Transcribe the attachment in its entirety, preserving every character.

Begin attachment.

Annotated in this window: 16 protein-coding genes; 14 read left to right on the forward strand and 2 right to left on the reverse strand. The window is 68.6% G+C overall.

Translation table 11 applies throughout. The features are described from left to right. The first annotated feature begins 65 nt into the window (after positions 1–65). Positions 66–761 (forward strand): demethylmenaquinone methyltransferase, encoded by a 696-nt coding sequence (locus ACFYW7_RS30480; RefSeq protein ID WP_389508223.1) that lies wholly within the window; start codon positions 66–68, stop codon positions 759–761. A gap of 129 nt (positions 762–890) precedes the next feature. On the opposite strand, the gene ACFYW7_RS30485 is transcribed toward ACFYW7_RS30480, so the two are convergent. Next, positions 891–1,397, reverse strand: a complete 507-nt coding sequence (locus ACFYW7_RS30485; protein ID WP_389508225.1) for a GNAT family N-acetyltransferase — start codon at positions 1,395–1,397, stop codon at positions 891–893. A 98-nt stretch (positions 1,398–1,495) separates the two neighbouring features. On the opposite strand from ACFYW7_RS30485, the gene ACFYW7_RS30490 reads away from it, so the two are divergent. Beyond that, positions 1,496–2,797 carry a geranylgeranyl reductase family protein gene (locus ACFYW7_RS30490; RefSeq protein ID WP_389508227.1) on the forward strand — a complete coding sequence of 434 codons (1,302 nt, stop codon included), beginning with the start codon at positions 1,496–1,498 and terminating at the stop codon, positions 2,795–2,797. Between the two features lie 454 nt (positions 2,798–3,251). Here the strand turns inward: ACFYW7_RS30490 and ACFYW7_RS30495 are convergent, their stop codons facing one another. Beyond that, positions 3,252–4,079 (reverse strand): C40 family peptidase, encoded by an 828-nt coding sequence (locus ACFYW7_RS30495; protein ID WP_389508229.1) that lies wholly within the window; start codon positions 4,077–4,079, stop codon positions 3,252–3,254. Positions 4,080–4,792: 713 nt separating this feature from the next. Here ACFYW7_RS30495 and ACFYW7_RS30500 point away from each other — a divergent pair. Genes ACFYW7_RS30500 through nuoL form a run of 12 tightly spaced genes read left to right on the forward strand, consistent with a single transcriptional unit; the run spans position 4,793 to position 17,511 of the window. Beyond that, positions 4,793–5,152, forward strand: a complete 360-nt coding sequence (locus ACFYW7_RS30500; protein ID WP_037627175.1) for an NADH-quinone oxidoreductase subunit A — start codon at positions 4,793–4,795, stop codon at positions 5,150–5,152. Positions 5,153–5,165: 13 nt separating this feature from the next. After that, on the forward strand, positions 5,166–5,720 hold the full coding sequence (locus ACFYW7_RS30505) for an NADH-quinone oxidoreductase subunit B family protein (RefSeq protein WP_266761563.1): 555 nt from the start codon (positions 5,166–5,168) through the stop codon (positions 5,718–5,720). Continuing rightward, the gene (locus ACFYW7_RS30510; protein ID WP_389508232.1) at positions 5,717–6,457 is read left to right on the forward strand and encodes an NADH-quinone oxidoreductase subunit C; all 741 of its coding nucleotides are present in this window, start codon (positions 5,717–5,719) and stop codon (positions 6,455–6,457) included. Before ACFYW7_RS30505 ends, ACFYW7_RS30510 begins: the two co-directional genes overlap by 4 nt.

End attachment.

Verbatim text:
Annotated in this window: 16 protein-coding genes; 14 read left to right on the forward strand and 2 right to left on the reverse strand. The window is 68.6% G+C overall.

Translation table 11 applies throughout. The features are described from left to right. The first annotated feature begins 65 nt into the window (after positions 1–65). Positions 66–761 (forward strand): demethylmenaquinone methyltransferase, encoded by a 696-nt coding sequence (locus ACFYW7_RS30480; RefSeq protein ID WP_389508223.1) that lies wholly within the window; start codon positions 66–68, stop codon positions 759–761. A gap of 129 nt (positions 762–890) precedes the next feature. On the opposite strand, the gene ACFYW7_RS30485 is transcribed toward ACFYW7_RS30480, so the two are convergent. Next, positions 891–1,397, reverse strand: a complete 507-nt coding sequence (locus ACFYW7_RS30485; protein ID WP_389508225.1) for a GNAT family N-acetyltransferase — start codon at positions 1,395–1,397, stop codon at positions 891–893. A 98-nt stretch (positions 1,398–1,495) separates the two neighbouring features. On the opposite strand from ACFYW7_RS30485, the gene ACFYW7_RS30490 reads away from it, so the two are divergent. Beyond that, positions 1,496–2,797 carry a geranylgeranyl reductase family protein gene (locus ACFYW7_RS30490; RefSeq protein ID WP_389508227.1) on the forward strand — a complete coding sequence of 434 codons (1,302 nt, stop codon included), beginning with the start codon at positions 1,496–1,498 and terminating at the stop codon, positions 2,795–2,797. Between the two features lie 454 nt (positions 2,798–3,251). Here the strand turns inward: ACFYW7_RS30490 and ACFYW7_RS30495 are convergent, their stop codons facing one another. Beyond that, positions 3,252–4,079 (reverse strand): C40 family peptidase, encoded by an 828-nt coding sequence (locus ACFYW7_RS30495; protein ID WP_389508229.1) that lies wholly within the window; start codon positions 4,077–4,079, stop codon positions 3,252–3,254. Positions 4,080–4,792: 713 nt separating this feature from the next. Here ACFYW7_RS30495 and ACFYW7_RS30500 point away from each other — a divergent pair. Genes ACFYW7_RS30500 through nuoL form a run of 12 tightly spaced genes read left to right on the forward strand, consistent with a single transcriptional unit; the run spans position 4,793 to position 17,511 of the window. Beyond that, positions 4,793–5,152, forward strand: a complete 360-nt coding sequence (locus ACFYW7_RS30500; protein ID WP_037627175.1) for an NADH-quinone oxidoreductase subunit A — start codon at positions 4,793–4,795, stop codon at positions 5,150–5,152. Positions 5,153–5,165: 13 nt separating this feature from the next. After that, on the forward strand, positions 5,166–5,720 hold the full coding sequence (locus ACFYW7_RS30505) for an NADH-quinone oxidoreductase subunit B family protein (RefSeq protein WP_266761563.1): 555 nt from the start codon (positions 5,166–5,168) through the stop codon (positions 5,718–5,720). Continuing rightward, the gene (locus ACFYW7_RS30510; protein ID WP_389508232.1) at positions 5,717–6,457 is read left to right on the forward strand and encodes an NADH-quinone oxidoreductase subunit C; all 741 of its coding nucleotides are present in this window, start codon (positions 5,717–5,719) and stop codon (positions 6,455–6,457) included. Before ACFYW7_RS30505 ends, ACFYW7_RS30510 begins: the two co-directional genes overlap by 4 nt.